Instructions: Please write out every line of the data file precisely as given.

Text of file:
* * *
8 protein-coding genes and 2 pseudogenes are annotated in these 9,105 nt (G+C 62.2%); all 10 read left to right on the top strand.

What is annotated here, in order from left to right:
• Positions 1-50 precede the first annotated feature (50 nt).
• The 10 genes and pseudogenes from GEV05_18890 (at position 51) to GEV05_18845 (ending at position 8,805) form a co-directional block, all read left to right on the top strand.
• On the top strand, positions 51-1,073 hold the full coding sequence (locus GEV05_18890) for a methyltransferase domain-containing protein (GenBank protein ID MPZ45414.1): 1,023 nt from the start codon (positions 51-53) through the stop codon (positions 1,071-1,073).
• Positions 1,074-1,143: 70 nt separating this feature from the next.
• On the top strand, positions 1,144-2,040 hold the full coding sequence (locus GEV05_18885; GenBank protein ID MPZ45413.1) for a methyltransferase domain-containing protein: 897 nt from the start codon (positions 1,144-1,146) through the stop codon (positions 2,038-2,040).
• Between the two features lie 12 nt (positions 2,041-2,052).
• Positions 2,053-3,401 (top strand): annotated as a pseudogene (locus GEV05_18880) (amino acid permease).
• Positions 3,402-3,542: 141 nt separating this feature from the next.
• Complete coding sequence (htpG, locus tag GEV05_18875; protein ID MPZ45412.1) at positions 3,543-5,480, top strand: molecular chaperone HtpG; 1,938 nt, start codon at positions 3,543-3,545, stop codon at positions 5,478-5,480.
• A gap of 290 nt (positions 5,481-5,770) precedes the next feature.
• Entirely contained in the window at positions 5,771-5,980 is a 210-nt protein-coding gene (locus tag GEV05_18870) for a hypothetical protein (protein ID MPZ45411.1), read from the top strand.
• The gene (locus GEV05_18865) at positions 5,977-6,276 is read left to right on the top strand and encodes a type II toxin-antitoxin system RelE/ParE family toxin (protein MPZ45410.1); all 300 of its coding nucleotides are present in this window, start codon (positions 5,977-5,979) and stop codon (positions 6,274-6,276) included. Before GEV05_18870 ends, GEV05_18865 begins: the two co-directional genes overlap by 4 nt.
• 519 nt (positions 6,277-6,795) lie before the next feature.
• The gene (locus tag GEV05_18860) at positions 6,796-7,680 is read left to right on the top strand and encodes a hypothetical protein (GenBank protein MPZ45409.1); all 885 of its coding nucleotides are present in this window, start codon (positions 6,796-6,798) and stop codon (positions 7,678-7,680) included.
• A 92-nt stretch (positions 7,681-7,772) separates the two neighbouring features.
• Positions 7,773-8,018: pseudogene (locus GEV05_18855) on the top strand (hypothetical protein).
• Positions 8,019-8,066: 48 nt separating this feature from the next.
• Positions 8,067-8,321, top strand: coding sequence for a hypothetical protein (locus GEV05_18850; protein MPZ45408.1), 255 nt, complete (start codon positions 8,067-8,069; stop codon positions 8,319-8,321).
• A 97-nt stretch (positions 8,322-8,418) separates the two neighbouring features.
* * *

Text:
8 protein-coding genes and 2 pseudogenes are annotated in these 9,105 nt (G+C 62.2%); all 10 read left to right on the top strand.

What is annotated here, in order from left to right:
• Positions 1-50 precede the first annotated feature (50 nt).
• The 10 genes and pseudogenes from GEV05_18890 (at position 51) to GEV05_18845 (ending at position 8,805) form a co-directional block, all read left to right on the top strand.
• On the top strand, positions 51-1,073 hold the full coding sequence (locus GEV05_18890) for a methyltransferase domain-containing protein (GenBank protein ID MPZ45414.1): 1,023 nt from the start codon (positions 51-53) through the stop codon (positions 1,071-1,073).
• Positions 1,074-1,143: 70 nt separating this feature from the next.
• On the top strand, positions 1,144-2,040 hold the full coding sequence (locus GEV05_18885; GenBank protein ID MPZ45413.1) for a methyltransferase domain-containing protein: 897 nt from the start codon (positions 1,144-1,146) through the stop codon (positions 2,038-2,040).
• Between the two features lie 12 nt (positions 2,041-2,052).
• Positions 2,053-3,401 (top strand): annotated as a pseudogene (locus GEV05_18880) (amino acid permease).
• Positions 3,402-3,542: 141 nt separating this feature from the next.
• Complete coding sequence (htpG, locus tag GEV05_18875; protein ID MPZ45412.1) at positions 3,543-5,480, top strand: molecular chaperone HtpG; 1,938 nt, start codon at positions 3,543-3,545, stop codon at positions 5,478-5,480.
• A gap of 290 nt (positions 5,481-5,770) precedes the next feature.
• Entirely contained in the window at positions 5,771-5,980 is a 210-nt protein-coding gene (locus tag GEV05_18870) for a hypothetical protein (protein ID MPZ45411.1), read from the top strand.
• The gene (locus GEV05_18865) at positions 5,977-6,276 is read left to right on the top strand and encodes a type II toxin-antitoxin system RelE/ParE family toxin (protein MPZ45410.1); all 300 of its coding nucleotides are present in this window, start codon (positions 5,977-5,979) and stop codon (positions 6,274-6,276) included. Before GEV05_18870 ends, GEV05_18865 begins: the two co-directional genes overlap by 4 nt.
• 519 nt (positions 6,277-6,795) lie before the next feature.
• The gene (locus tag GEV05_18860) at positions 6,796-7,680 is read left to right on the top strand and encodes a hypothetical protein (GenBank protein MPZ45409.1); all 885 of its coding nucleotides are present in this window, start codon (positions 6,796-6,798) and stop codon (positions 7,678-7,680) included.
• A 92-nt stretch (positions 7,681-7,772) separates the two neighbouring features.
• Positions 7,773-8,018: pseudogene (locus GEV05_18855) on the top strand (hypothetical protein).
• Positions 8,019-8,066: 48 nt separating this feature from the next.
• Positions 8,067-8,321, top strand: coding sequence for a hypothetical protein (locus GEV05_18850; protein MPZ45408.1), 255 nt, complete (start codon positions 8,067-8,069; stop codon positions 8,319-8,321).
• A 97-nt stretch (positions 8,322-8,418) separates the two neighbouring features.